Dear Bird Folks:
Last week I saw a flock of Black-headed Gulls. When I mentioned it to someone I was told Black-headed Gulls are rarely seen around here. How could that be when I saw so many?
Judy, Judy, Judy,
I think it is time you broke down and bought yourself a bird book. I know bird books are hard to find, since there are only about a thousand different ones out there. If you actually look in your book, you will notice that there are many different black-headed gulls, but only one Black-headed Gull. Confused? Well you should be.
There are many species of gulls with black heads, but only one with the common name of “Black-headed Gull” and that bird lives mainly in Europe. Your friend was right, we don’t have many of those around here. The gulls that you saw in Barnstable are called “Laughing Gulls”. They too have black heads, but since that name was already taken, a more amusing name was chosen for them.
Laughing Gulls are our small gulls of summer. We only see them for half of the year since they spend most of the winter feeding along the coast from the Carolinas to the Gulf of Mexico. They return to Cape Cod in April when their raucous calls can be heard long before the birds are seen. Once you hear the call of the Laughing Gull you will understand how they got their very appropriate name. A Laughing Gull’s call is less bird-like and more like the sound of someone’s big mouthed aunt after a few high balls.
Laughing Gulls like to nest in large colonies. They usually return to the same nesting area each spring, but are willing to choose a new place if they don’t like the changes that storms might have made over the winter or if the rent has gone up too high. Over the past few decades the big colony on the outer Cape has shifted from Monomoy Island, to New Island in Eastham and recently back to Monomoy. I guess all those wild summer Eastham parties were getting too much for them.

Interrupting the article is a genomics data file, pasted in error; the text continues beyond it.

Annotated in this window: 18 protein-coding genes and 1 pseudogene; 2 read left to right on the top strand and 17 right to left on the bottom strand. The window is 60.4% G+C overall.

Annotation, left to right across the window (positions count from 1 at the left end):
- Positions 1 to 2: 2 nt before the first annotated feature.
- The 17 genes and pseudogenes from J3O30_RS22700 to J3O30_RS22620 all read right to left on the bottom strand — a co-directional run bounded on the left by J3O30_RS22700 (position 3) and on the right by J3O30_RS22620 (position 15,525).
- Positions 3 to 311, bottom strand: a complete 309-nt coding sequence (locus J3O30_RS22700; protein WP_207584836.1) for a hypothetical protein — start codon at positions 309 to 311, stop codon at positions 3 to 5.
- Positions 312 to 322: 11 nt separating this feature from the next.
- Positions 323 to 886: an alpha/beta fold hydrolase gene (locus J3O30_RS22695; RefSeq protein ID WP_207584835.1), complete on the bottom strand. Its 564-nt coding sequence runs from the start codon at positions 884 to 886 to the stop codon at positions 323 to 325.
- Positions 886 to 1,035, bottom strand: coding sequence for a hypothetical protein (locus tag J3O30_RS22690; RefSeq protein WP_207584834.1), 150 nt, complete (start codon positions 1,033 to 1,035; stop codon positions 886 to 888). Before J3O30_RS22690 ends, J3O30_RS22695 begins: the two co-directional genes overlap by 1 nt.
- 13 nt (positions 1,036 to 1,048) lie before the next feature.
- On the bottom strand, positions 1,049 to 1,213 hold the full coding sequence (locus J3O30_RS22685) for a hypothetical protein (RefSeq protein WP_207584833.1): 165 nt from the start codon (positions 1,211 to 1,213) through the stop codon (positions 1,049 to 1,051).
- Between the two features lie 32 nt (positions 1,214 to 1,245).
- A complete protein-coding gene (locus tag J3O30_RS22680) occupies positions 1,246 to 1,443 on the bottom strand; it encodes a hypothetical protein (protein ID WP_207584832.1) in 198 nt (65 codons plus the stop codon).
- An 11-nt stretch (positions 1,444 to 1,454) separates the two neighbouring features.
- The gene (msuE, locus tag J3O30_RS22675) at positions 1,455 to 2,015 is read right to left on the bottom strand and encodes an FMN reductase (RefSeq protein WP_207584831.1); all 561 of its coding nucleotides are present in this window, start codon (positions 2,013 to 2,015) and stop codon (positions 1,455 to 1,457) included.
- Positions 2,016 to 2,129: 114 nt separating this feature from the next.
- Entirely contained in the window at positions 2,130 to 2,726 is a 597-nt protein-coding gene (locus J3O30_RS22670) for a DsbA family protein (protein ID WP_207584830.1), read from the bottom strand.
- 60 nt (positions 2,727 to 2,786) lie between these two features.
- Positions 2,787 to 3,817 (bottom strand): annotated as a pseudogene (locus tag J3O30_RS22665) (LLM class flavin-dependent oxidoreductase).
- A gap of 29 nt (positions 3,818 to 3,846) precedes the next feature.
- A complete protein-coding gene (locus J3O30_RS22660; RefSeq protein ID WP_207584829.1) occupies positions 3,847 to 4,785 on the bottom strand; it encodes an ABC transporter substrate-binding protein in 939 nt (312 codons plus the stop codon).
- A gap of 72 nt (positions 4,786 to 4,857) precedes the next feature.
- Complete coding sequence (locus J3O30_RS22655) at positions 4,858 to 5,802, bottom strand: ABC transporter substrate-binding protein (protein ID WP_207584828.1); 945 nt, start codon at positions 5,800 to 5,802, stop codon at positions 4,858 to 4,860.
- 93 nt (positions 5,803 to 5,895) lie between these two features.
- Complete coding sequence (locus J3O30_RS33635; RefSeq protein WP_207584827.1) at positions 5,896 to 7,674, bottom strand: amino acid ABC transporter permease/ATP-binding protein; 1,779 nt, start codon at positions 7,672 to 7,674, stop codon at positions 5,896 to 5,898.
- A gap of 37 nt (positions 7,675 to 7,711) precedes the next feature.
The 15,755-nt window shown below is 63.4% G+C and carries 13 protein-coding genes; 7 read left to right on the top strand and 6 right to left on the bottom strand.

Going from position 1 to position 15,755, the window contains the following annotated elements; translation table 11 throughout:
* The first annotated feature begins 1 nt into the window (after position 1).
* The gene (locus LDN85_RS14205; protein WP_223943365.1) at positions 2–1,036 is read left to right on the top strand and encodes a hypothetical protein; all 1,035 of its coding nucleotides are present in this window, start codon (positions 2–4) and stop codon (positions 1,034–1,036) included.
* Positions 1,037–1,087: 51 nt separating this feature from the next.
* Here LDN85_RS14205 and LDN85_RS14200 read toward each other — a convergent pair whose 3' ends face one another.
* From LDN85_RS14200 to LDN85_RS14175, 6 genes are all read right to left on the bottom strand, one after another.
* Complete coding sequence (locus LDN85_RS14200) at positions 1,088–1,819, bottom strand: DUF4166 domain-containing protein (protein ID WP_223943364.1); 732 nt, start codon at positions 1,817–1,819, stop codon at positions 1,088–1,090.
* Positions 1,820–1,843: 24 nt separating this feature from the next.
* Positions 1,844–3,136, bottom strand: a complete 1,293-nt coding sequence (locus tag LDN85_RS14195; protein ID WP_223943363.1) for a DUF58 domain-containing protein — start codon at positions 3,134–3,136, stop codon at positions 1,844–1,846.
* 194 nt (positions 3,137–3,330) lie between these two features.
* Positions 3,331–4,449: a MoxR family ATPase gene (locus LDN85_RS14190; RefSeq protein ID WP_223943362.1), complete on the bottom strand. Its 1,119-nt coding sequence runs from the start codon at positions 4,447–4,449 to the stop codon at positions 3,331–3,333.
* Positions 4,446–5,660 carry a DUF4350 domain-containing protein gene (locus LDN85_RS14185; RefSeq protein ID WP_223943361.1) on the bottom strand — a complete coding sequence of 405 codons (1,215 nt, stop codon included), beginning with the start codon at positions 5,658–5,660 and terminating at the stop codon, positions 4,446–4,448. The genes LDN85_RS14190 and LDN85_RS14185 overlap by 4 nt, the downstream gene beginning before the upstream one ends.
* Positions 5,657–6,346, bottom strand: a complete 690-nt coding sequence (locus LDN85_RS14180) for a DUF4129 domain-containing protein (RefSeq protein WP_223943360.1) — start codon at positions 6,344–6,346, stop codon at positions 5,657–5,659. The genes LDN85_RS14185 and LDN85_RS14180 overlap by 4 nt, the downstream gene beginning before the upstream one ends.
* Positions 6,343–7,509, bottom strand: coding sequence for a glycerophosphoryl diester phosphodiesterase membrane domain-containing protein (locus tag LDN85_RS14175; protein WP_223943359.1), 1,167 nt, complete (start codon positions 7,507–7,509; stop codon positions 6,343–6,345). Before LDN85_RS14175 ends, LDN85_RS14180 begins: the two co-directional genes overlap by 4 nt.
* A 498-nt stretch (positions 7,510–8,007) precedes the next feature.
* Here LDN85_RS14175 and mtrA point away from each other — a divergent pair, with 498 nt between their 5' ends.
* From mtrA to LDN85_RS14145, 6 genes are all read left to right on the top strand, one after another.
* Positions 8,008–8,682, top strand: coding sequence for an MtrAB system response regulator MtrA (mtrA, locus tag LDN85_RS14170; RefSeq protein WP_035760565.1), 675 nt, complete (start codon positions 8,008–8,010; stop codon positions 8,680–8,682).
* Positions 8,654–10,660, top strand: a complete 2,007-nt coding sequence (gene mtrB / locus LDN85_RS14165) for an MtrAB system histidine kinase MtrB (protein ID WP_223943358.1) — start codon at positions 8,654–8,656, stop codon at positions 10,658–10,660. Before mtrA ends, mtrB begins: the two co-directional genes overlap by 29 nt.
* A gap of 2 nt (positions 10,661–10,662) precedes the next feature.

Laughing Gulls are often found nesting with terns. Although they will occasionally eat a young tern or two, they are not nearly as aggressive as the larger gulls and pose no real threat to the terns. In fact, the rancorous noisy gulls probably offer the terns a bit of protection from other predators.
The noise coming from a Laughing Gull colony is hard to imagine. It is a deafening wall of sound with gulls screaming from every direction. What’s amazing is that studies indicate that a gull is able to distinguish its own mates voice, even above all of the other screaming gulls. I’m not sure if that is a good or bad thing.
Many people consider Laughing Gulls to be our most handsome gull, yet we almost lost this bird when tens of thousands of them were slaughtered in the nineteenth century for the hats of snotty city women. Finally, with protection, the population has rebounded nicely.
Laughing Gulls, like most gulls, aren’t fussy eaters. They thrive on the three basic gull foods; small fish, crustaceans and French fries. Every summer I have to listen to beach goers whine about the gulls stealing their fries. I actually think the gulls are doing them a favor, as some of those people could stand to do without a French fry or two.
After the nesting season the Laughing Gull’s stately black head molts into a generic dull white color, with a gray smudge. By the end of September most of our Laughing Gulls have started working their way back south and the nesting colonies close up for the season. If you want to hear their haunting laugh in the winter Judy, you’ll have to play a gull recording or pour your aunt a couple of high balls.